COVID-19 Neurological Symptoms and the Need for More Research, According to Researchers

SARS-CoV-2 was first discovered as a respiratory virus, but it has the potential to damage the entire body, including the brain system. Avindra Nath, M.D., clinical director of the National Institute of Neurological Disorders and Stroke (NINDS), and Serena Spudich, M.D., Yale School of Medicine, New Haven, Connecticut, discuss what is currently known about the effects of SARS-CoV-2 on the brain, the importance of more research into the underlying causes of Long Covid, and possible treatments for its symptoms in a new Viewpoint published in Science.

Acute COVID-19 has been linked to neurological symptoms such as loss of taste and smell, migraine, stroke, delirium, and brain inflammation. Although the virus does not appear to have infected many brain cells, the neurological symptoms could be caused by immunological activation, neuroinflammation, and damage to brain blood vessels.

Acute COVID-19 infection can sometimes result in long-term effects known as “Long Covid,” which can include a wide range of symptoms in the brain and nervous system, including loss of taste and smell, fatigue, pain, sleep disorders, autonomic disorders, and/or headache, as well as psychological effects like depression and psychosis.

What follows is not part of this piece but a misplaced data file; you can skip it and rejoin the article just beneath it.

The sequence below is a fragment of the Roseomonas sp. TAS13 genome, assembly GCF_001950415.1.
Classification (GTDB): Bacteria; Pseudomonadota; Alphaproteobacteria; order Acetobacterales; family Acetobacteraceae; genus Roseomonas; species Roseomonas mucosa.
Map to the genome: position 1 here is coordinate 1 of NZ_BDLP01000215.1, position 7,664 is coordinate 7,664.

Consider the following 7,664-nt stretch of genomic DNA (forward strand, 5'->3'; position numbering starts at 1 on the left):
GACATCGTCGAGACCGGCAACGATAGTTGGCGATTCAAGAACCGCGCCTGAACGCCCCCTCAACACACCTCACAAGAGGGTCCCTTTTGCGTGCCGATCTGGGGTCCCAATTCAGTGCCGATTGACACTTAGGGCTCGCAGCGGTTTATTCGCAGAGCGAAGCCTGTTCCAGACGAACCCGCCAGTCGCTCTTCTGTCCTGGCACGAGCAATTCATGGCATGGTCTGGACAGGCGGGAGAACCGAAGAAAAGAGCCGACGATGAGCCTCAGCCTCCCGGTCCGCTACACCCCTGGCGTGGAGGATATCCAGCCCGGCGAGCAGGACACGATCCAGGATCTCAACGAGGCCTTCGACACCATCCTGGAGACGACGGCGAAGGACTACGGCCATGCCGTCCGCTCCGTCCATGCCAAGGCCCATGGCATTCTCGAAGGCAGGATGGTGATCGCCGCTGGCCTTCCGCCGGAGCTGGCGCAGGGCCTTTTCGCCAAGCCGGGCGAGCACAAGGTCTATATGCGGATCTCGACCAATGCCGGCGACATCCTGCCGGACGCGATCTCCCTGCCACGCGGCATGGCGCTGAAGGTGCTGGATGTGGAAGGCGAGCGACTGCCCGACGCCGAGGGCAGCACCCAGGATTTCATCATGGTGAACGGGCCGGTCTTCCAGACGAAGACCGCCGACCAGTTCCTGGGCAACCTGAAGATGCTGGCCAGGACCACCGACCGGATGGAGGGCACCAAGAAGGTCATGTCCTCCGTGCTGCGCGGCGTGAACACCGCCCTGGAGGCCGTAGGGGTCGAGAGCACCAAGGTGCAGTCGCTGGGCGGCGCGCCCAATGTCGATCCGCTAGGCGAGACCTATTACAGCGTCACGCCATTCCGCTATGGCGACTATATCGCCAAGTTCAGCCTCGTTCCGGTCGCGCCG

The current scientific understanding of the potential bodily reactions to acute COVID-19 infection, as well as how those responses could lead to Long Covid symptoms, is presented by Drs. Nath and Spudich.

They also draw parallels between the symptoms of people with Long Covid and those who have myalgic encephalomyelitis/chronic fatigue syndrome (ME/CFS) or post-Lyme disease, implying that there may be shared risk factors.

Finally, the authors emphasize the urgent need for significant research efforts into identifying the full extent of Long Covid complications and their causes, given the wide variation in symptoms from person to person and the fact that many people with Long Covid were healthy prior to a relatively mild COVID-19 infection.

This type of study, which would entail a careful examination of persons with Long Covid classified by their specific symptoms, is critical for the development of diagnostic and therapeutic tools to diagnose and treat what is rapidly becoming a public health crisis. The NIH RECOVER COVID initiative is a large-scale research project aimed at achieving these objectives.

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